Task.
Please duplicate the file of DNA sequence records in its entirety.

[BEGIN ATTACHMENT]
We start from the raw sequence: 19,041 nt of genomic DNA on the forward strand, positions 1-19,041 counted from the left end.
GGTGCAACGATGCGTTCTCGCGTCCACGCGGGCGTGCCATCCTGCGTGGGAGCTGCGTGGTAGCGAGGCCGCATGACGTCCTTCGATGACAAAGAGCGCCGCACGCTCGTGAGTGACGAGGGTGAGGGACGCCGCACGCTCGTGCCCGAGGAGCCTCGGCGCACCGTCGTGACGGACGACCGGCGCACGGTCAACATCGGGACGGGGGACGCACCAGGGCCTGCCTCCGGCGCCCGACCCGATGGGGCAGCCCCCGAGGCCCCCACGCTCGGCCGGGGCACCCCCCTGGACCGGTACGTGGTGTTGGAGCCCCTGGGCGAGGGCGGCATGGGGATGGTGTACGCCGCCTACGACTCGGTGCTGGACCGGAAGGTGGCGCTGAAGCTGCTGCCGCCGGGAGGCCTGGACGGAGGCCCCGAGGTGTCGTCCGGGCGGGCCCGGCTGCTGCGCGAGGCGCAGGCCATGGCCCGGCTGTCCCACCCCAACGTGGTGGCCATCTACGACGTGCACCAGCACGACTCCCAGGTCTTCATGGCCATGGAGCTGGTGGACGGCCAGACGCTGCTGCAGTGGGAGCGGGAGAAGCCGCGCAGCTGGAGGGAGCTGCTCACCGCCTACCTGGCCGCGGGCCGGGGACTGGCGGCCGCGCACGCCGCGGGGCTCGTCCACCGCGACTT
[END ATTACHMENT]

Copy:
We start from the raw sequence: 19,041 nt of genomic DNA on the forward strand, positions 1-19,041 counted from the left end.
GGTGCAACGATGCGTTCTCGCGTCCACGCGGGCGTGCCATCCTGCGTGGGAGCTGCGTGGTAGCGAGGCCGCATGACGTCCTTCGATGACAAAGAGCGCCGCACGCTCGTGAGTGACGAGGGTGAGGGACGCCGCACGCTCGTGCCCGAGGAGCCTCGGCGCACCGTCGTGACGGACGACCGGCGCACGGTCAACATCGGGACGGGGGACGCACCAGGGCCTGCCTCCGGCGCCCGACCCGATGGGGCAGCCCCCGAGGCCCCCACGCTCGGCCGGGGCACCCCCCTGGACCGGTACGTGGTGTTGGAGCCCCTGGGCGAGGGCGGCATGGGGATGGTGTACGCCGCCTACGACTCGGTGCTGGACCGGAAGGTGGCGCTGAAGCTGCTGCCGCCGGGAGGCCTGGACGGAGGCCCCGAGGTGTCGTCCGGGCGGGCCCGGCTGCTGCGCGAGGCGCAGGCCATGGCCCGGCTGTCCCACCCCAACGTGGTGGCCATCTACGACGTGCACCAGCACGACTCCCAGGTCTTCATGGCCATGGAGCTGGTGGACGGCCAGACGCTGCTGCAGTGGGAGCGGGAGAAGCCGCGCAGCTGGAGGGAGCTGCTCACCGCCTACCTGGCCGCGGGCCGGGGACTGGCGGCCGCGCACGCCGCGGGGCTCGTCCACCGCGACTT